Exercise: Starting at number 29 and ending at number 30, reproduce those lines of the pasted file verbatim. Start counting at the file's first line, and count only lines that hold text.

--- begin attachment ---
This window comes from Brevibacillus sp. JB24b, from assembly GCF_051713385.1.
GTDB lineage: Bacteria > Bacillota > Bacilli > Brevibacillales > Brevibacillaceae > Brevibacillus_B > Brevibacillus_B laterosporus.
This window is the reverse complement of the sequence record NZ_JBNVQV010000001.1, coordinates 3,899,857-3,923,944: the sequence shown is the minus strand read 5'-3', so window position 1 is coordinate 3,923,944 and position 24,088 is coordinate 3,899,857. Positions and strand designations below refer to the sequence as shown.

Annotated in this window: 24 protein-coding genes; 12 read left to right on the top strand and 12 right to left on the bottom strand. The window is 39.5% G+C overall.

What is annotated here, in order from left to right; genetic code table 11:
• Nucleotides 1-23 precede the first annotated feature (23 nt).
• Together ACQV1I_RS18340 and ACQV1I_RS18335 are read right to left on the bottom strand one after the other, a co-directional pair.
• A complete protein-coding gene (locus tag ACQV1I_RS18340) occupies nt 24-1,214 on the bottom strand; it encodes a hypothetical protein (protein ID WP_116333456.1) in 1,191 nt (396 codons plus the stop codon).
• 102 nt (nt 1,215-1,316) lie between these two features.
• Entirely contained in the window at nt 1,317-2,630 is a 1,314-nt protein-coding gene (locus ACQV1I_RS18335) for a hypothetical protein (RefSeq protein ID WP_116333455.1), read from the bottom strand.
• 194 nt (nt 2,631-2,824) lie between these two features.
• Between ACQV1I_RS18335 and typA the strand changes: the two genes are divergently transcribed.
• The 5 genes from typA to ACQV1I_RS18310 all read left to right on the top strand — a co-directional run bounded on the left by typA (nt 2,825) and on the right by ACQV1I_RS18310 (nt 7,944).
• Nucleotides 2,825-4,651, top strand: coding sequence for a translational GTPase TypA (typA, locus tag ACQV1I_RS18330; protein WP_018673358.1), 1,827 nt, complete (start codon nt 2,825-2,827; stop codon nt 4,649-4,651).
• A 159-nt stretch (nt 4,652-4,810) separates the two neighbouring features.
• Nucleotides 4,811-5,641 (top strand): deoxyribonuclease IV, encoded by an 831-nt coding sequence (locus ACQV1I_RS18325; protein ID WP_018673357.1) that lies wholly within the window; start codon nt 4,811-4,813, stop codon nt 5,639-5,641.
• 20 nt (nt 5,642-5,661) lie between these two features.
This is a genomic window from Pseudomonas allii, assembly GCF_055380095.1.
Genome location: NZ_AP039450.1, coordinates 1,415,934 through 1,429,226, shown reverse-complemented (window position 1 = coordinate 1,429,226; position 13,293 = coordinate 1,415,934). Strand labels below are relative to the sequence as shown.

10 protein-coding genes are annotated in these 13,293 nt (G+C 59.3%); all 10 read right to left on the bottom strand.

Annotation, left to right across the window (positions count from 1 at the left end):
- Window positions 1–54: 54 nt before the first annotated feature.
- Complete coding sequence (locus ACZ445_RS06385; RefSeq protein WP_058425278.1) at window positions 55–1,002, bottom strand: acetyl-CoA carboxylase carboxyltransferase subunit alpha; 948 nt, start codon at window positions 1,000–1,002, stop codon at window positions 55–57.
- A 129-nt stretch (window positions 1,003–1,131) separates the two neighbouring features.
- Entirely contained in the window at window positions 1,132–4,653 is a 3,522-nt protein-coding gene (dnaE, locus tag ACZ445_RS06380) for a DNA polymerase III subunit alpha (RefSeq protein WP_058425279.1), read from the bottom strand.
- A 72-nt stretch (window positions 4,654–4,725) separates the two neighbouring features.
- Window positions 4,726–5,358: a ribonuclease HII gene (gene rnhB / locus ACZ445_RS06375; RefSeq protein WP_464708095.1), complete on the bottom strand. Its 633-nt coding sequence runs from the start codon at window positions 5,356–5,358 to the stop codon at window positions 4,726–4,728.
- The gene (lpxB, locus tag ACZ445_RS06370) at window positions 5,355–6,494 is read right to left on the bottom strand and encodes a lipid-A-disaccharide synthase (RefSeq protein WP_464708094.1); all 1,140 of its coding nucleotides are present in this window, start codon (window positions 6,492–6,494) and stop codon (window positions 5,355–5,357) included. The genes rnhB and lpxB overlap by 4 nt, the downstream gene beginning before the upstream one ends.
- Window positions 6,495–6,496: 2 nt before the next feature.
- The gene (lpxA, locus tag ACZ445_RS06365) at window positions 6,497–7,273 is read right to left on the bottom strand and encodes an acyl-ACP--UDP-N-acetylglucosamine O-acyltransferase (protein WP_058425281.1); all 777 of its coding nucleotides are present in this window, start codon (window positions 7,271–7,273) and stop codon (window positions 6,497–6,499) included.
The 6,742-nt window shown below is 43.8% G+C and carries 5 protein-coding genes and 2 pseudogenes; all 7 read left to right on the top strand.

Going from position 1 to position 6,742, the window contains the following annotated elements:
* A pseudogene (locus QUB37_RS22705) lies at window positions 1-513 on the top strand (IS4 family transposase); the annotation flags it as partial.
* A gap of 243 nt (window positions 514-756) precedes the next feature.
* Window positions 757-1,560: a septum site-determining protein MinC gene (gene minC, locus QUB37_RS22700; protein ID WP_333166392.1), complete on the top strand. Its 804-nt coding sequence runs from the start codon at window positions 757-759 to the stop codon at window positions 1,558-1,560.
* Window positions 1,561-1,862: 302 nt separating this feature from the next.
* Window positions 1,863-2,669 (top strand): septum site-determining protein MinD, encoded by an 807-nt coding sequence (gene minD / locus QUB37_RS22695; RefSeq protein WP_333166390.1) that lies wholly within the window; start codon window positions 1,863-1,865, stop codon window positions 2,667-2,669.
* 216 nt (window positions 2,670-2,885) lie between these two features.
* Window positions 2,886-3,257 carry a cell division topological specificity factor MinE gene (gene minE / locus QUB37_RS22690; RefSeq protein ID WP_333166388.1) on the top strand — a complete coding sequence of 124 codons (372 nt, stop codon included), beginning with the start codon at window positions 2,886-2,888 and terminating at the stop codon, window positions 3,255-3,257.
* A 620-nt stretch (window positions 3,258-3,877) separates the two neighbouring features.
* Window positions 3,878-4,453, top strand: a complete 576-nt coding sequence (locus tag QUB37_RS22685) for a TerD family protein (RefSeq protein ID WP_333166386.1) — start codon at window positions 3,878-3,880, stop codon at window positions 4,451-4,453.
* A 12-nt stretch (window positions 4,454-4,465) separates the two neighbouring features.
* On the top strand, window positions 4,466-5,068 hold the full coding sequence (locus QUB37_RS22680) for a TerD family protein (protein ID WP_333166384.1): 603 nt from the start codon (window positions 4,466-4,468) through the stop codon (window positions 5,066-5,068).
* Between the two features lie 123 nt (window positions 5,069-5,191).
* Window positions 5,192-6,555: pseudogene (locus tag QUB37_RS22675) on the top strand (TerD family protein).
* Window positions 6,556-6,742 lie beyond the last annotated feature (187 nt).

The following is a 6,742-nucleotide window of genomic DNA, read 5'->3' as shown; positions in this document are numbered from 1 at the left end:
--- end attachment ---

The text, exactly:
- Window positions 6,495–6,496: 2 nt before the next feature.
- The gene (lpxA, locus tag ACZ445_RS06365) at window positions 6,497–7,273 is read right to left on the bottom strand and encodes an acyl-ACP--UDP-N-acetylglucosamine O-acyltransferase (protein WP_058425281.1); all 777 of its coding nucleotides are present in this window, start codon (window positions 7,271–7,273) and stop codon (window positions 6,497–6,499) included.